Yeah, right.
The next sighting of Wildcat was in a three-issue series that he co-headlined with Batman – the first time Wildcat appeared under his own name (and other than a mini-series in which Grant co-starred with Catwoman, the only time). The series started badly, with Wildcat fighting against Batman foe Killer Croc, who beat and killed him inside two pages. This, however, was Wildcat 3, coming and going in those few panels.
This hapless lug was Hector Ramirez, an ex-Marine who’d trained under Grant and wanted to succeed him as Wildcat. When Grant refused, Ramirez stole a costume and went out as Wildcat, only to be captured and forced into a series of underground fights for illicit betting. This ‘origin’ of Wildcat 3 is more or less as long as his entire career on the comics page, but the details were related by a completely fit and healthy Ted Grant, who’d obviously made the best ever recovery from a heart attack there has ever been in the world. And he didn’t half look bad for someone bordering on being seventy, especially when he got into costume and ended up fighting Batman.
An explanation was not long in coming. In JLA 28-31, Grant Morrison brought the officially retired Justice Society back into action, for the first team-up between the two teams since 1985. It was a great and glorious romp, worthy of inclusion in such a prestigious series, and it surely contributed to the full-scale revived JSA series a year later. It introduced JJ Thunder, it gave Hourman 3 his first meeting with the JSA, and it included a welcome addition to Ted Grant’s career.
Much is made throughout the story of the fact that someone is going to die. Morrison also foreshadows things by bringing Hyppolita into the action on the JSA’s side, meeting Wildcat for the first time in decades (it would be retrospectively provided that Ted and Hyppolita had an affair in the Forties), and her asking how Ted has remained as active as her when he isn’t immortal.
It’s a damned good question and, when Wildcat proves to be the sacrifice, letting the villain explode his heart rather than that fate happen to The Huntress or Hyppolita, it’s a moment of shock for the reader as well as Ted’s team-mates: there have been so many JSA deaths in recent years. Everybody gathers rounds, mourning, until Wildcat is forced to admit it’s getting embarrassing.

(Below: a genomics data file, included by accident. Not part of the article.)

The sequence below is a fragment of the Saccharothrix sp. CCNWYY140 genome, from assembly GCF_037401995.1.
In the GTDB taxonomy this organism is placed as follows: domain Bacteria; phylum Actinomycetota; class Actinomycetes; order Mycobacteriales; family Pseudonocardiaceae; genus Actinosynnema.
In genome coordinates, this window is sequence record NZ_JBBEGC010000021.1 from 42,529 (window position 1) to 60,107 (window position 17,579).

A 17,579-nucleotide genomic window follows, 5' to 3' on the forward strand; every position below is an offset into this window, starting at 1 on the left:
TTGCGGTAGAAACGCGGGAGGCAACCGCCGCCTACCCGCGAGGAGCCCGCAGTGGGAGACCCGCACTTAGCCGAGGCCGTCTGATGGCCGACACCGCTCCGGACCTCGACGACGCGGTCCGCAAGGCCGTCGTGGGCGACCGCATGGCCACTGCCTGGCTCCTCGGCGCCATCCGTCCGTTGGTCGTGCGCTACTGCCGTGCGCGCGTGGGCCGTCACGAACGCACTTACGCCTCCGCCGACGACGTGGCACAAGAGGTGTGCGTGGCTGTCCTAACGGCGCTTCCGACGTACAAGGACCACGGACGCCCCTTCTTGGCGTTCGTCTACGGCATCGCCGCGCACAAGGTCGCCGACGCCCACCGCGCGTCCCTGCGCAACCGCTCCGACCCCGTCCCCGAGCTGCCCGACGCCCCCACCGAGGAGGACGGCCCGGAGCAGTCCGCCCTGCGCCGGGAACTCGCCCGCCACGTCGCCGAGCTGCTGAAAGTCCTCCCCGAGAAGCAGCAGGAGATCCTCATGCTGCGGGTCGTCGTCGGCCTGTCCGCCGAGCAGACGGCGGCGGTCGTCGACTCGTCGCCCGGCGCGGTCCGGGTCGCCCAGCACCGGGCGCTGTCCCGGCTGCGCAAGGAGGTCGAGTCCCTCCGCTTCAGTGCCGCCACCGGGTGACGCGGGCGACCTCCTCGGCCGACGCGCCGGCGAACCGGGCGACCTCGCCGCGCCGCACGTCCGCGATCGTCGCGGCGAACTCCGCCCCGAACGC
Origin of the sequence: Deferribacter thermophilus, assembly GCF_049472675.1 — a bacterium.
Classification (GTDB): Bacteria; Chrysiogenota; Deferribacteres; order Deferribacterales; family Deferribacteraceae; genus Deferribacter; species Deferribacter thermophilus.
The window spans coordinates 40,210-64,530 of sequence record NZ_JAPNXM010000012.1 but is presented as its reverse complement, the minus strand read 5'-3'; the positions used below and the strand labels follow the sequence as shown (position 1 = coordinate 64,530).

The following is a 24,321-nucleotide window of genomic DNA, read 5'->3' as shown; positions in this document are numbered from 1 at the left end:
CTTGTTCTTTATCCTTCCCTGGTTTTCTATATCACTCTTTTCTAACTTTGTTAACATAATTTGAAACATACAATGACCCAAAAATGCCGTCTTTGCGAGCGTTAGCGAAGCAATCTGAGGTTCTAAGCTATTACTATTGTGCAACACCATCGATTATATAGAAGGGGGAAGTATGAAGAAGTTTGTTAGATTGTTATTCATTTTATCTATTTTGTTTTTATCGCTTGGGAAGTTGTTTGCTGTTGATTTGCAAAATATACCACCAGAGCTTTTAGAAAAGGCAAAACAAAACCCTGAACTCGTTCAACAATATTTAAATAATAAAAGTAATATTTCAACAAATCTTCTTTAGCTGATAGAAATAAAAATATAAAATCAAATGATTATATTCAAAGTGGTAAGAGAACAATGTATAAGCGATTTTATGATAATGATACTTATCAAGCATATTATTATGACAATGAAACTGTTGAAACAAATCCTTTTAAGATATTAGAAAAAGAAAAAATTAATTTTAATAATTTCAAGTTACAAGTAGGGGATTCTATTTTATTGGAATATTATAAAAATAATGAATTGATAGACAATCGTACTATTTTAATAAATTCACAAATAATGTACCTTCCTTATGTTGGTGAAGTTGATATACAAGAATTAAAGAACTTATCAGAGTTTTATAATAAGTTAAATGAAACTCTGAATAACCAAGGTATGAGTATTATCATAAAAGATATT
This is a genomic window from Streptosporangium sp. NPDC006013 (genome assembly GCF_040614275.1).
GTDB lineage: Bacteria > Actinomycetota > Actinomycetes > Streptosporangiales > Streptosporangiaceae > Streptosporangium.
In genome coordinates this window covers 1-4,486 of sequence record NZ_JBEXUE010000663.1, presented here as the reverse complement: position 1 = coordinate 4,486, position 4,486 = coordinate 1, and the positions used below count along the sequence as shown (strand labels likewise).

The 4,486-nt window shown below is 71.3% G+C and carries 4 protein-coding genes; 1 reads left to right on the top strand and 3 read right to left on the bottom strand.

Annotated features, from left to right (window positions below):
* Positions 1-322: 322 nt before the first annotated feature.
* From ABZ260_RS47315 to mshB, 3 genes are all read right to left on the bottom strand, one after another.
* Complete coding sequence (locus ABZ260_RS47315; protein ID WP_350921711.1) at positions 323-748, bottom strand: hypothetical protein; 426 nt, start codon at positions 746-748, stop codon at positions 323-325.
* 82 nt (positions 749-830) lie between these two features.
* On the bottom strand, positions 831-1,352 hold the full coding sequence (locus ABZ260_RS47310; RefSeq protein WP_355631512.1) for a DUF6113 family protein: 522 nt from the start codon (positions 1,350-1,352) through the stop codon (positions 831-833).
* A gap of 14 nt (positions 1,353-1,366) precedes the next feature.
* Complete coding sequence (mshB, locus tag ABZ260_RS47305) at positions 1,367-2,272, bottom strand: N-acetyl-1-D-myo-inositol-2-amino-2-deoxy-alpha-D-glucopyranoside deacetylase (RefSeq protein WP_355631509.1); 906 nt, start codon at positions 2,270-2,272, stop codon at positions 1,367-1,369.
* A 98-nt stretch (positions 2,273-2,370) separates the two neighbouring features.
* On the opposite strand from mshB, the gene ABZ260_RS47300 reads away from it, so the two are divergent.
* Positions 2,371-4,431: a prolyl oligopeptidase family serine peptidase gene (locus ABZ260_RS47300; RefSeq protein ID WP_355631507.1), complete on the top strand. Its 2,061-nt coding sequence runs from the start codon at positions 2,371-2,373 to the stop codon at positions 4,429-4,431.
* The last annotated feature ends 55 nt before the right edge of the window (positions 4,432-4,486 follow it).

Yes, Grant is alive, and the secret he’d been keeping for decades is finally out: the Afterlife has a cat-flap (brilliant line!). Or rather, Wildcat’s had nine lives since an incident in 1945, and he’s only used up a couple: come on, he didn’t get to look this way through clean-living only.
The nine lives thing was never played up much, and Grant remained his tough, wiseguy self throughout the JSA and Justice Society of America series that followed. By now he was an elder statesman of the JSA, by virtue of having survived, a central figure in all incarnations to come.
And as an elder statesman, and an undefeated Heavyweight Champion of the World, Grant has also been a trainer to more than one younger hero. That he helped trained Dinah Lance, the second Black Canary, was long-established, but Wildcat went on now to be revealed as a mentor, and occasional lover, to Selina (Catwoman) Kyle, and a trainer to none other than Batman (one of the few people who can see that left hook coming).
At one point, in the 2000s, it was decided to remove Grant’s nine lives, by having the Crimson Avenger 2 pursue him for framing an innocent man, and kill him enough times in quick succession so as to leave him only his last life, but even this has been reset so that Grant permanently has nine lives, meaning that he can only be truly killed if someone kills him nine times in quick succession.
Grant still remains the Wildcat, but post Infinite Crisis another successor, Wildcat 4, was introduced and thrived far better than Yolanda Montez or Hector Ramirez before him.

Wildcat or Tomcat?

Tom Bronson is actually Ted Grant’s son, one of two children Grant fathered out of wedlock at different times. Initially, Bronson was the son of a one-night-stand, without any resentments towards his absent father, though subsequently, Grant’s relationship with Bronson’s mother has been expanded upon. However, Bronson turned out to be a metahuman, capable of turning into an actual black-furred, long-tailed Wildcat. Despite his reservations about being a superhero, and the fact that the Wildcat name was firmly taken, Bronson entered the new ‘training-system’ JSA, and Grant was more than happy that they both be Wildcat, given that both Flash and Green Lantern had other heroes operating under their names, without any confusion whatsoever. However, Bronson increasingly was referred to as Tomcat.
Whether that name has stuck, or if Bronson was still Wildcat 4 became irrelevant in the New 52. All Wildcat’s have been swept away, and there has been no sign so far of another reappearing. Given the popularity Ted Grant achieved over the years, I would expect him to be brought back in Earth-2 at some point, but I’ll stick with the down-to-Earth guy I’ve been reading for almost fifty years.

JSA Legacies: no. 4 – The Atom


The Atom 1 – old style

The Atom was created by writer Bill O’Connor and artist Ben Flinton for All-American Comics issue 19, though it’s also been said that the pair wrote and drew interchangeably. Neither men were stars, neither appear to have created anything apart from The Atom, and they left the industry in 1942, to go into the Armed Services, never to return.